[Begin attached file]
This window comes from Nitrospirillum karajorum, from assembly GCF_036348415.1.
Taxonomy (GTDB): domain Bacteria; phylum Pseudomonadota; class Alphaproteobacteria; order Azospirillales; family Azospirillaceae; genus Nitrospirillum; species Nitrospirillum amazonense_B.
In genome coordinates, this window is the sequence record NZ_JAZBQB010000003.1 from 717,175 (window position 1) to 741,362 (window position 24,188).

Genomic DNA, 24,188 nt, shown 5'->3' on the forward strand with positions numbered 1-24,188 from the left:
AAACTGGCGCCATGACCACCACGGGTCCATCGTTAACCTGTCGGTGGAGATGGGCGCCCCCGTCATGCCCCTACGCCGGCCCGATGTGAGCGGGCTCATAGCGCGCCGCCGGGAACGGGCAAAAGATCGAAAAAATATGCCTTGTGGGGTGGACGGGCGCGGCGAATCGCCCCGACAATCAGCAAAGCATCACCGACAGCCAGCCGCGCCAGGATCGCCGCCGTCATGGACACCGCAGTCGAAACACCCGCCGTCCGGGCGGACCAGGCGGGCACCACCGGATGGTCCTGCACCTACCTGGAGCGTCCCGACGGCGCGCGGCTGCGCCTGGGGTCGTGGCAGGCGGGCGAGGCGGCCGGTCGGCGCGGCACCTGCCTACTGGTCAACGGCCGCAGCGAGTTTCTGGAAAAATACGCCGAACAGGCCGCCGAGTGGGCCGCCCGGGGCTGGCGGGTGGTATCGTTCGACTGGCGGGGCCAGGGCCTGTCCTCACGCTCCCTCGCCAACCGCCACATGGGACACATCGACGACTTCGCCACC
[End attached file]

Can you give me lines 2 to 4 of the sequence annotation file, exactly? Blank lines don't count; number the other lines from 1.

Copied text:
Taxonomy (GTDB): domain Bacteria; phylum Pseudomonadota; class Alphaproteobacteria; order Azospirillales; family Azospirillaceae; genus Nitrospirillum; species Nitrospirillum amazonense_B.
In genome coordinates, this window is the sequence record NZ_JAZBQB010000003.1 from 717,175 (window position 1) to 741,362 (window position 24,188).

Genomic DNA, 24,188 nt, shown 5'->3' on the forward strand with positions numbered 1-24,188 from the left: